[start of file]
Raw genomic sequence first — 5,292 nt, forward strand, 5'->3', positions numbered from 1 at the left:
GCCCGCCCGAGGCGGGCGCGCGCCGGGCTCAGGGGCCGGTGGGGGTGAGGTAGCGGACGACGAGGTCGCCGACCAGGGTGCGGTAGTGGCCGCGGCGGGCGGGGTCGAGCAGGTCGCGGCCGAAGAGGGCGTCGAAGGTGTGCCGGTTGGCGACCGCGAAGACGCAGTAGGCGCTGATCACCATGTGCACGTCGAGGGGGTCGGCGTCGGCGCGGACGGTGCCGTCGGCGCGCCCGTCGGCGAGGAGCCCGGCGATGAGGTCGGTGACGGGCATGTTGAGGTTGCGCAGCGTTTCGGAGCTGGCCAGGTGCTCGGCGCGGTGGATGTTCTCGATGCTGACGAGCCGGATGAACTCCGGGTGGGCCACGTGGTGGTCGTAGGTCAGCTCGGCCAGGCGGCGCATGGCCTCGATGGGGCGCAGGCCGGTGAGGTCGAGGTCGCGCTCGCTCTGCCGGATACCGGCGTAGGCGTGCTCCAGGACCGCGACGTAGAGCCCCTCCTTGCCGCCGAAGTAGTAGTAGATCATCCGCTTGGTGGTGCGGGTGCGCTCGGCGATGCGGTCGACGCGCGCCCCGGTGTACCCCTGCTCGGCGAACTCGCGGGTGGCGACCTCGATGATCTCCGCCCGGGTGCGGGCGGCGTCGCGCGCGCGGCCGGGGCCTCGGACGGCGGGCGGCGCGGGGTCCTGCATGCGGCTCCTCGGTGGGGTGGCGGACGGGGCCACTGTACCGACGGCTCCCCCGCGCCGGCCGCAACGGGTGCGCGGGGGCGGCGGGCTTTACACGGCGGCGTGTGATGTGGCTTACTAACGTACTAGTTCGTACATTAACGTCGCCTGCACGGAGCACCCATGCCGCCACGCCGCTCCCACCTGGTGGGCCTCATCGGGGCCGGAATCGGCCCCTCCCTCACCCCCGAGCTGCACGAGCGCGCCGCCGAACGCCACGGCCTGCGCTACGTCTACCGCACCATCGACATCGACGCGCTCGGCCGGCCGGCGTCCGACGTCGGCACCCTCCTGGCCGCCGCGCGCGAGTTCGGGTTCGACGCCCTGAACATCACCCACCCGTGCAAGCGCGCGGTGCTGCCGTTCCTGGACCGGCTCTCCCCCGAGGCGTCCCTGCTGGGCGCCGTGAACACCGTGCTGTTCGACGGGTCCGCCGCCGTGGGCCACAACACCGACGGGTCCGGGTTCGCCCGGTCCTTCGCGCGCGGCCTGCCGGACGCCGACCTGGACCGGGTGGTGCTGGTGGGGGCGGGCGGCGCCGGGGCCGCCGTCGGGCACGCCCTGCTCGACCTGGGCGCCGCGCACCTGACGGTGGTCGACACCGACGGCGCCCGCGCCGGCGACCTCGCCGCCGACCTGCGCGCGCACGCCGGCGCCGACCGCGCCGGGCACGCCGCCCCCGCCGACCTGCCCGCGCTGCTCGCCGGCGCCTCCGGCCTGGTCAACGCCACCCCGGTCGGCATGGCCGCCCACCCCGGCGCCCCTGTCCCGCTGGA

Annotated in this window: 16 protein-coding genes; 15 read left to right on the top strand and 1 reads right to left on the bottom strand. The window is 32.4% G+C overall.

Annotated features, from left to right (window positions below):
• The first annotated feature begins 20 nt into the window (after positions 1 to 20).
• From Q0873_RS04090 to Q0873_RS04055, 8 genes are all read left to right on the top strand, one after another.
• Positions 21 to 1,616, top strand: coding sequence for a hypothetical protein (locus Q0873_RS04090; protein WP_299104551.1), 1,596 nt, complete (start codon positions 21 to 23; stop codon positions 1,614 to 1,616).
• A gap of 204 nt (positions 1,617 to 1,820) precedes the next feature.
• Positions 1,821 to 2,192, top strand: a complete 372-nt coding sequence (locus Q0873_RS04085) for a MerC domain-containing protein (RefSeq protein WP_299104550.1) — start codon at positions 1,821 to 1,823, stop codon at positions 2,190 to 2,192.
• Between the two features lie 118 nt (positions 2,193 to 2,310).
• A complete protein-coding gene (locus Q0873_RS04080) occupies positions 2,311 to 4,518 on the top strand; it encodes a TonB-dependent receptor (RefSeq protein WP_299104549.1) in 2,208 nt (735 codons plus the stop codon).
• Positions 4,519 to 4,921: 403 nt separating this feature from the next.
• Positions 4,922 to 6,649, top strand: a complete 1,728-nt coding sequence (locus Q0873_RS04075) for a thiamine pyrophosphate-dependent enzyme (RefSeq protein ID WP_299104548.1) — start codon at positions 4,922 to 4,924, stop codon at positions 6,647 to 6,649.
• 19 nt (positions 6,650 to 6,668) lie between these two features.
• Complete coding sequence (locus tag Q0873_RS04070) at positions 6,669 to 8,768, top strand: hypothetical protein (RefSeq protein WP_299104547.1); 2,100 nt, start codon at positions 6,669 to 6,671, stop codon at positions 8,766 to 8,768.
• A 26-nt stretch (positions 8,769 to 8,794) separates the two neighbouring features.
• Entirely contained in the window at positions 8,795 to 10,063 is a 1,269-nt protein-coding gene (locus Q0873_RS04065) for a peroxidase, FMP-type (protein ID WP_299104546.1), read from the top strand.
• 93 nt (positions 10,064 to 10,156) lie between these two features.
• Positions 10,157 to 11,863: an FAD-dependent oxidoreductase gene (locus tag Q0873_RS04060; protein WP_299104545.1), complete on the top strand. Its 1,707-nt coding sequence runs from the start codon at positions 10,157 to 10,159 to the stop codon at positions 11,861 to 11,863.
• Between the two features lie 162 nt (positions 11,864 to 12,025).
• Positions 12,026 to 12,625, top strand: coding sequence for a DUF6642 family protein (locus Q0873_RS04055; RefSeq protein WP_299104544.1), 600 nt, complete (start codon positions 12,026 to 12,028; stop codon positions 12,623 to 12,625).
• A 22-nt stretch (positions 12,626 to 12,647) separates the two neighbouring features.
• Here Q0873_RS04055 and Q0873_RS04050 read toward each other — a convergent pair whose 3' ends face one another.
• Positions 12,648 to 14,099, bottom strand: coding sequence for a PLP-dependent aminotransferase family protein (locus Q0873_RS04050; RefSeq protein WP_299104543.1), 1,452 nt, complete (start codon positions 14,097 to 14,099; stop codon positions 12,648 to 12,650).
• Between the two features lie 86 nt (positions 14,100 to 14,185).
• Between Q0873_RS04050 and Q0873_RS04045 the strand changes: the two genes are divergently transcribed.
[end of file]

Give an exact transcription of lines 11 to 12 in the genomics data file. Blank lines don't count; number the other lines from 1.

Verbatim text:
• A complete protein-coding gene (locus Q0873_RS04080) occupies positions 2,311 to 4,518 on the top strand; it encodes a TonB-dependent receptor (RefSeq protein WP_299104549.1) in 2,208 nt (735 codons plus the stop codon).
• Positions 4,519 to 4,921: 403 nt separating this feature from the next.